A small gasp of glee escaped her mouth and she reached up to rub his soft nose.
“His name is Giovanni. His sire is Bernardini, one of the greats,” said Mr. Castillo.
“I remember him! I watched him race on tv when I was little. I cried when he lost to Invasor in the 2006 Breeders’ Cup Classic,” said Chelsea.
“His jockey moved too soon. The stretch run is longer at Churchill Downs than at other racetracks. But Invasor was a great horse too,” said Mr. Castillo.
“So, if I can’t ride Giovanni, can I ride the red filly out front?” asked Chelsea as she continued to pet the colt.
“What filly out front?” asked Strider.
“The one with the beautiful dished face,” said Chelsea.
Giovanni grew impatient and stomped his foot because he knew it was time for his evening feed. The colt still let Chelsea rub his nose though. Animals were always drawn to her.
“Oh, she is talking about Fyrestorm,” said Mr. Castillo laughing.
“Why are you laughing?” asked Chelsea.
“Nobody has ridden her yet. We can’t race her, so we haven’t started training her,” said Strider.
“What do you mean you can’t race her? I saw her running in the front pasture. She barely touches the ground, as if she has wings,” said Chelsea.
“She’s half Arabian, Chelsea. That’s why her head is more distinct than the other horses. The Jockey Club only allows full-blooded Thoroughbreds to race in the U.S.,” said Strider.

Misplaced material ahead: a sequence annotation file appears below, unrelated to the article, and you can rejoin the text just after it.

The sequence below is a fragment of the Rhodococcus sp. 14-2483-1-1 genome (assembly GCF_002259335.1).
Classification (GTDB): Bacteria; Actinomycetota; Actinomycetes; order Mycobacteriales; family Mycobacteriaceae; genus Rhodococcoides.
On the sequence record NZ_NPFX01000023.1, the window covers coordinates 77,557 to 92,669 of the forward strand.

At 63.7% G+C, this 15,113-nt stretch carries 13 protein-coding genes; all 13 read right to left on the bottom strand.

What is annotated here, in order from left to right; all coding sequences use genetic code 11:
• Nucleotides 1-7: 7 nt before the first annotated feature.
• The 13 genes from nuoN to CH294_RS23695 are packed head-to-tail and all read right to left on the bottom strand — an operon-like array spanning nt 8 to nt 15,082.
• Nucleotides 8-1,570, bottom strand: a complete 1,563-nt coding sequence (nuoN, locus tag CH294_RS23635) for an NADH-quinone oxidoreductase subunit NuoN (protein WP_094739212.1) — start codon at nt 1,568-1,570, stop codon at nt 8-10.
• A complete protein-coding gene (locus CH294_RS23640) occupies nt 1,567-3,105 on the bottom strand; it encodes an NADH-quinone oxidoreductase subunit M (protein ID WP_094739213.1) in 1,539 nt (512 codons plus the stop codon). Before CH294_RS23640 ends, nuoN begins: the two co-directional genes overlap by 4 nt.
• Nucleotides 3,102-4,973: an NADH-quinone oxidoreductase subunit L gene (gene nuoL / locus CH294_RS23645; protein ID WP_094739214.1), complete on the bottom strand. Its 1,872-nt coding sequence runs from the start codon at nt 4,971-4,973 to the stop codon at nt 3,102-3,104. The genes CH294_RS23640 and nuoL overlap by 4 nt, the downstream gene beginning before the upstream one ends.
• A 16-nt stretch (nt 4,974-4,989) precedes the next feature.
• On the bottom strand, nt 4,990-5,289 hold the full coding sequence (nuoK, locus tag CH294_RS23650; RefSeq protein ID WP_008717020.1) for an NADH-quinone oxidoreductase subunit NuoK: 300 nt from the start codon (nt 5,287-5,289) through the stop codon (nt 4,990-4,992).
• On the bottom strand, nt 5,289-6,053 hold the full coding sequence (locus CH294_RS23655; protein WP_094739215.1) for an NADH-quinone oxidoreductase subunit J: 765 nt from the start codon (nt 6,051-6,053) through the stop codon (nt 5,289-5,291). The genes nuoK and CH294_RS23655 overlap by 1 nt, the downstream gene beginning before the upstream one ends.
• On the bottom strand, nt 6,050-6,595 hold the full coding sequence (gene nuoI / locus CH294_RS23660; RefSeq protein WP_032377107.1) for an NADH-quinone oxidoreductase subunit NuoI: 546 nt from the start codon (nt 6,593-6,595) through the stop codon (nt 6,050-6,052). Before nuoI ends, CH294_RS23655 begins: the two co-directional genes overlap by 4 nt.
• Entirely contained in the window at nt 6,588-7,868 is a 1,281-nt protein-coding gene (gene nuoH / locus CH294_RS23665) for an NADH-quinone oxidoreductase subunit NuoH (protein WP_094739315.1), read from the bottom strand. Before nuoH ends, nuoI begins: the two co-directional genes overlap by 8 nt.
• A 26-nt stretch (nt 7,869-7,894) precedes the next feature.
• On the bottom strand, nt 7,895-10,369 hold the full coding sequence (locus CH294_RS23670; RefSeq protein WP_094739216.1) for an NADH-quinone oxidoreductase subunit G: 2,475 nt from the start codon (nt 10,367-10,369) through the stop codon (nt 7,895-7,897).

“But I thought Wisdom Racing Stables only bred Thoroughbreds?” asked Chelsea as she summoned all her strength to remain calm. When she had seen that red filly, it had immediately become her dream to ride her. She felt determined to do so.
Mr. Castillo laughed again, “The filly’s momma decided she wanted to jump the fence and make love to the black, Arabian stallion next door,”
“But I’ve studied the history of the Thoroughbred breed and all three foundation stallions were Arabians. The Darley Arabian, The Byerley Turk and the Godolphin Arabian. So, they have Arabian blood…” said Chelsea.
“That was a long time ago, Chelsea. Most horse breeds have Arabian blood if you go far enough back because Arabians are considered the oldest breed of horse. They’re in the Bible even,” said Strider.
Chelsea dropped her hand from Giovanni’s nose and her eyes filled with tears. Giovanni snorted and stretched his muzzle out toward the crying girl. She reached up and petted him again and smiled through her tears.
“Don’t cry chica. See, Giovanni doesn’t even want you to cry. Maybe we can train the filly to be a stable pony. You will have to gain her trust first though. She doesn’t come near anyone,” said Mr. Castillo.
“I can do it! I can gain her trust! Thank you, Mr. Castillo!”